StATS: What is a likelihood ratio?
The likelihood ratio incorporates both the sensitivity and specificity of the test and provides a direct estimate of how much a test result will change the odds of having a disease. The likelihood ratio for a positive result (LR+) tells you how much the odds of the disease increase when a test is positive. The likelihood ratio for a negative result (LR-) tells you how much the odds of the disease decrease when a test is negative.
You combine the likelihood ratio with information about
- the prevalence of the disease,
- characteristics of your patient pool, and
- information about this particular patient
to determine the post-test odds of disease.
If you want to quantify the effect of a diagnostic test, you have to first provide information about the patient. You need to specify the pre-test odds: the likelihood that the patient would have a specific disease prior to testing. The pre-test odds are usually related to the prevalence of the disease, though you might adjust it upwards or downwards depending on characteristics of your overall patient pool or of the individual patient.
You are probably more comfortable specifying a probability instead of an odds, and if so there are simple formulas for converting probabilities into odds. You also may have some uncertainty about the pre-test odds. In this case, you might propose a range of values that seem plausible.
You can summarize information about the diagnostic test itself using a measure called the likelihood ratio. The likelihood ratio combines information about the sensitivity and specificity. It tells you how much a positive or negative result changes the likelihood that a patient would have the disease.
The likelihood ratio of a positive test result (LR+) is sensitivity divided by 1- specificity.
The likelihood ratio of a negative test result (LR-) is 1- sensitivity divided by specificity.
Once you have specified the pre-test odds, you multiply them by the likelihood ratio. This gives you the post-test odds.
The post-test odds represent the chances that your patient has a disease. It incorporates information about the disease prevalence, the patient pool, and specific patient risk factors (pre-test odds) and information about the diagnostic test itself (the likelihood ratio).
An early test for developmental dysplasia of the hip. The test has 92% sensitivity and 86% specificity in boys (AJPH 1998; 88(2): 285-288). The likelihood ratio for a positive result from this test is 0.92 / (1-0.86) = 6.6 for boys. The likelihood ratio for a negative result from this test is (1-0.92) / 0.86 = 0.09 (or roughly 1/11).
Suppose one of our patients is a boy with no special risk factors. The diagnostic test is positive. What can we say about the chances that this boy will develop hip dysplasia? The prevalence of this condition is 1.5% in boys. This corresponds to an odds of one to 66. Multiply the odds by the likelihood ratio, you get 6.6 to 66 or roughly 1 to 10. The post test odds of having the disease is 1 to 10 which corresponds to a probability of 9%.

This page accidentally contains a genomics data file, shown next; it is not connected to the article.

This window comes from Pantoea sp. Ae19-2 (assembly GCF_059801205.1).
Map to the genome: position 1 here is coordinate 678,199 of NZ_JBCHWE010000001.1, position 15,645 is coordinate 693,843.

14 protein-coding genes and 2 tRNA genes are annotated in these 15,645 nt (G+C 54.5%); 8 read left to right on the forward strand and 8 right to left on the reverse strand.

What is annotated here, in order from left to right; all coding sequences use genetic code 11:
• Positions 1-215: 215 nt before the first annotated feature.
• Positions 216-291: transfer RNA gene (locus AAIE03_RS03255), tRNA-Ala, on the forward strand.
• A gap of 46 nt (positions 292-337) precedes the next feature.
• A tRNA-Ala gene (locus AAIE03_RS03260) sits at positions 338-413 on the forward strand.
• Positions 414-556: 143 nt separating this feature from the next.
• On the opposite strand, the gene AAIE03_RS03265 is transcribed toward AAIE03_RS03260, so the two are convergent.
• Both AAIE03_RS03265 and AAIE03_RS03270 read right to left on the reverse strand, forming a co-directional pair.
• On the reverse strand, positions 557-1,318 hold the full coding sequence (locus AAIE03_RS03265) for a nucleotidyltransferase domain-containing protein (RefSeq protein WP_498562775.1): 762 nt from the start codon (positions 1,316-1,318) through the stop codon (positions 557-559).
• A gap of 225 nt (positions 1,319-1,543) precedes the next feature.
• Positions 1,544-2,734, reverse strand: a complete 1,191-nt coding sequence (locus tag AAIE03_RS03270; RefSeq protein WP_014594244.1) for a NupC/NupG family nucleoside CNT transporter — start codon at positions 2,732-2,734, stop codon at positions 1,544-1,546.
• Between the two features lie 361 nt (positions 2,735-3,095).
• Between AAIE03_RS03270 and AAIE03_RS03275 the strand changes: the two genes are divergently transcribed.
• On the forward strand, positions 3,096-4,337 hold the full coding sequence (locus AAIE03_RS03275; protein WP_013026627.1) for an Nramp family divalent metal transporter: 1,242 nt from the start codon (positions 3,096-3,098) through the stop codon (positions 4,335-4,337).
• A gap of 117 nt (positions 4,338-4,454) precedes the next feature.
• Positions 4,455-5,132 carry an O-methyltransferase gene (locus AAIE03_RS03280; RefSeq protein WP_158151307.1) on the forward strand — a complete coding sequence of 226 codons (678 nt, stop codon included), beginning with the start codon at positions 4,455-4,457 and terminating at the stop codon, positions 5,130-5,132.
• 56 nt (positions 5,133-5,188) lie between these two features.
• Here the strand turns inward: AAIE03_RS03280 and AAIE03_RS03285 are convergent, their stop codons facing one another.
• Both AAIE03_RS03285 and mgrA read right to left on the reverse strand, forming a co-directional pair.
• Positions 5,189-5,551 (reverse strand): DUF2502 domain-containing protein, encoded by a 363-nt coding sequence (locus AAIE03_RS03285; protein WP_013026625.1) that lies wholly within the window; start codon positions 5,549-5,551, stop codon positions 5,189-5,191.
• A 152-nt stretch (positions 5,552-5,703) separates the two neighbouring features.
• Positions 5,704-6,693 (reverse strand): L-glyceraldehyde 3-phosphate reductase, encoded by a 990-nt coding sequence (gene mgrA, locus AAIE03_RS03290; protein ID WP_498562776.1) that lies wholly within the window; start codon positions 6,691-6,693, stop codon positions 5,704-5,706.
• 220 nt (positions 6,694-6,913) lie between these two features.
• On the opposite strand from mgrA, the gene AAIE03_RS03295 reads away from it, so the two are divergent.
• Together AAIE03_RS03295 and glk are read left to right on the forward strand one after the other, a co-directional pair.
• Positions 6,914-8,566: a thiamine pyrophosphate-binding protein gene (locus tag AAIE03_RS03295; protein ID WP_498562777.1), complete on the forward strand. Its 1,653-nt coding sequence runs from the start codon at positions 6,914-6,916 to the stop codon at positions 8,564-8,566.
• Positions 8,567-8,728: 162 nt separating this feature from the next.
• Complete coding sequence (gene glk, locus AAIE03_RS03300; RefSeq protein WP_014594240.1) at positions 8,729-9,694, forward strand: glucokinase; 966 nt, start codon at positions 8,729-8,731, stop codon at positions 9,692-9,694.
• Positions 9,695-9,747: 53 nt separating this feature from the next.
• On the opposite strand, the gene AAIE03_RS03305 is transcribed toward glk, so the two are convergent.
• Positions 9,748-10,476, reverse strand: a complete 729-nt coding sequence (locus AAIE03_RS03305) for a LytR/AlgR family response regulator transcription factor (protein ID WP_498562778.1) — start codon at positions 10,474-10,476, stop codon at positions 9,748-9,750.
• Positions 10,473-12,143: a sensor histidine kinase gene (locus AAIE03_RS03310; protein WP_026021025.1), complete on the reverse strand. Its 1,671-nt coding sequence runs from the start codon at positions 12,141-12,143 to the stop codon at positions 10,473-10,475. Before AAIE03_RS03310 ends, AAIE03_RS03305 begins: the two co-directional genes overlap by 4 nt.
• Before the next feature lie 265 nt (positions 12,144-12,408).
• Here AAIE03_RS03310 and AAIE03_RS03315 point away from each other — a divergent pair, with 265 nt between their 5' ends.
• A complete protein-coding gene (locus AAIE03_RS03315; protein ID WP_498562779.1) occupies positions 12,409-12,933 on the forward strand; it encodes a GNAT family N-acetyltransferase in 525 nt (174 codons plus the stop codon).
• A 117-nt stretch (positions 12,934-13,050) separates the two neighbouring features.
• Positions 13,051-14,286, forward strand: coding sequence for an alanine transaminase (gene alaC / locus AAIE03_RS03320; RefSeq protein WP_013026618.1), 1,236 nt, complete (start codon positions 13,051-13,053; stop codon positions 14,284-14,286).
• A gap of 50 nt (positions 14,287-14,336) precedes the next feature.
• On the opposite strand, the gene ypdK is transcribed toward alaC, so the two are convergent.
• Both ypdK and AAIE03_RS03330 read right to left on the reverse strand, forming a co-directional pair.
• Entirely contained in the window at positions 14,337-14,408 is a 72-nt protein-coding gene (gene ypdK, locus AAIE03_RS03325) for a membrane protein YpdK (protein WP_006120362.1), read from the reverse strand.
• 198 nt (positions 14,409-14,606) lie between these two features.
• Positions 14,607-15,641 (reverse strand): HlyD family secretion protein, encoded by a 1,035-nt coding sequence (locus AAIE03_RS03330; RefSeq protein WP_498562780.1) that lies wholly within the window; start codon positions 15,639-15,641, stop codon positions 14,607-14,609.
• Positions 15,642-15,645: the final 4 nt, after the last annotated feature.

Suppose we had a negative result, but it was with a boy who had a family history of hip dysplasia. Suppose the family history would change the pre-test probability to 25%. How likely is hip dysplasia, factoring in both the family history and the negative test result? A probability of 25% corresponds to an odds of 1 to 3. The likelihood ratio for a negative result is 0.09 or 1/11. So the post-test odds would be roughly 1 to 33, which corresponds to a probability of 3%.
Notice that a negative test seems to change things more than a positive test. There are two factors at work here. First, a positive result multiplies the pre-test odds by a factor of only seven whereas a negative result divides the pre-test odds by 11. This means that the test is better at ruling out a condition than ruling it in.
Second, the impact of a test is usually greatest for mid-sized probabilities. If a condition is either very rare, or very common, then only a very definitive test is likely to change things much. But mid-sized probabilities (say between 20% and 80%) will change greatly on the basis of even a moderately precise test.
The likelihood ratio, which combines information from sensitivity and specificity, gives an indication of how much the odds of disease change based on a positive or a negative result. You need to know the pre-test odds, which incorporates information about prevalence of the disease, characteristics of your patient pool, and specific information about this patient. You then multiply the pre-test odds by the likelihood ratio to get the post-test odds.
This page was written by Steve Simon while working at Children's Mercy Hospital. Although I do not hold the copyright for this material, I am reproducing it here as a service, as it is no longer available on the Children's Mercy Hospital website. Need more information? I have a page with general help resources. You can also browse for pages similar to this one at Category: Definitions, Category: Diagnostic testing.